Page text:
In spring of 2020, an effort to re-establish the Walnut Grove at The Parklands of Floyds Fork began to take shape. This special piece of land located within The Strand portion of The Parklands was once an almost pure stand of black walnut (Juglans nigra) with random pecan trees (Carya illinoinensis). The grove was planted more than 30 years ago by Sherman Cornell, the land’s former owner who sold his tract to 21st Century Parks in 2010. The Walnut Grove lies within the floodplain of our namesake Floyds Fork stream, and as such, riparian species such as boxelder (Acer negundo), sycamore (Platanus occidentalis) and ash (Fraxinus pennsylvanica) grow rapidly in favorable conditions.
The space has been preserved by The Parklands since it was obtained for the project, and in 2020, the team met to discuss how to activate the grove, turning it into a destination within The Parklands that would attract visitors to this special place within the Strand. Attractions such as the gravel bar, fishing spots and wading areas along Floyds Fork already bring visitors to the area, as well as new attractions like the Avenue of the Oaks. The Strand Trailhead, which opened to the public in 2019, provides enhanced accessibility for these special places.
In 2020, the Walnut Grove Restoration project was established to further strengthen the draw to the Strand, creating a vision statement based off four key principles:
- Restoration of the formal “grove” concept
- Connection to the Fork
- Enhance the Aesthetic of the Area
- Long term Sustainability of the Area
A multi-year plan to meet these objectives formalized in the fall of 2020 and work began to prepare the area for the project. This consisted of a comprehensive review and inventory of desired plant species as well as undesirable plant species that may be invasive, have significant pest issues or be deceased/dying.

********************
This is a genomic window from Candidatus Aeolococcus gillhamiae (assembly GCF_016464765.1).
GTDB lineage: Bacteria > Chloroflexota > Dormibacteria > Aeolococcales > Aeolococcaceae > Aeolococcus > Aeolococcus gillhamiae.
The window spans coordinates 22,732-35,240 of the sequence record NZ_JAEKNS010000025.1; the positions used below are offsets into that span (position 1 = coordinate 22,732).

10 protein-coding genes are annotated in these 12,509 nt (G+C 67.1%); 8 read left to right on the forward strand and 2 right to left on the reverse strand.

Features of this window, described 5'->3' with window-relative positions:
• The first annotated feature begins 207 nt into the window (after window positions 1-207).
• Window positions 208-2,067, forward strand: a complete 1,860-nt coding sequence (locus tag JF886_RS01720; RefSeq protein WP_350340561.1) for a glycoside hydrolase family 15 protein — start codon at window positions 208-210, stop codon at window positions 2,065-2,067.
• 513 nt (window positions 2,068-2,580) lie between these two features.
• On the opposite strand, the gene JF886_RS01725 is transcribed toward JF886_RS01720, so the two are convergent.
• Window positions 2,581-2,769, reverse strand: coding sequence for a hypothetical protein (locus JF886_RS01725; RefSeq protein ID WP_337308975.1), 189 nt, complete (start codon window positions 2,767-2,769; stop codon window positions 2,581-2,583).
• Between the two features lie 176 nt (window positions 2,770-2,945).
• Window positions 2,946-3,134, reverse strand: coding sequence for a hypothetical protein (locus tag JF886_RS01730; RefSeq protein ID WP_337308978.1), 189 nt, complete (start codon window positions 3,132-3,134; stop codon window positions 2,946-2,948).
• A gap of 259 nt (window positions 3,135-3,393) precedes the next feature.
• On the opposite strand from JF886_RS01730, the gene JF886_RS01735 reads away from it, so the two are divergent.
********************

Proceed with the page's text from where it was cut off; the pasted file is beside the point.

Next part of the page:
Next, The Parklands Horticulture and Natural Areas team began removing hazardous trees and invasive species from the grove. Most of the trees removed consisted of ash trees—dead or in poor health due to the Emerald Ash Borer—and box elder in poor health or encroaching on a walnut tree. While the survey gave a good idea of the number of trees needed, it became readily apparent that The Parklands would need more black walnut trees than what may be available in the area. This was especially true in that we wanted to source our walnut trees from locally collected walnut seed stock. This ensures any newly planted trees would be from local biotypes and much more adapted to our environment and conditions.
Very few vendors grow trees from seed and fewer grow black walnut. We identified Woody Warehouse in Lizton, Indiana, having worked with them on various projects in the past. They are experts at harvesting seed locally to grow trees best suited for the area.
The estimated amount of black walnut trees needed to restore the grove outnumbered the amount of trees Woody Warehouse could provide, so we implemented four strategies to deal with the shortage. First, we decided to prioritize the connection of the grove to the Louisville Loop and the grove to Floyds Fork. We want visitors who traverse these frequently used pathways to experience the grove, enjoying the new walnut trees. Second, we ordered ten pecan trees to supplement the walnut much as Cornell did when he established the area. Third, we selected some of the healthiest riparian species to leave standing within the rows to fill gaps. Last, we bought every viable tree Woody Warehouse would sell and submitted an order to acquire additional walnuts in 2022. This amounted to 176 total trees with 166 being black walnut and 10 northern pecan.
The Parklands team rented a “forestry mulcher” for a week to do much of the clearing after identifying all desirable trees. This machine can remove up to 10” diameter trees and turn them as well as any underbrush into shredded mulch. This allowed for heavy thinning of dead and undesirable trees on site critical to project completion.
In November of 2021, with the grove prepped and trees in stock, my staff along with help from Bowling Nursery began planting trees. We take great pride in planting trees correctly by placing them at the proper depth with no foreign materials such as wire baskets or burlap left in the planting hole. Stakes installed on each tree also served as a way to secure deer protection fencing, which is critical to protect the young trees from deer browse. The day was very long but the combined team of contractors and Parklands staff finished planting and staking all 176 trees in one day. Over the next year, our focus will be managing the newly planted trees much of which will consist of watering.
A special thanks to LG&E and KU Energy and UPS who were sponsors of the Walnut Grove planting in the Fall of 2021. Keep an eye on this special place within the Strand evolves as the new trees grow and more are planted in 2022.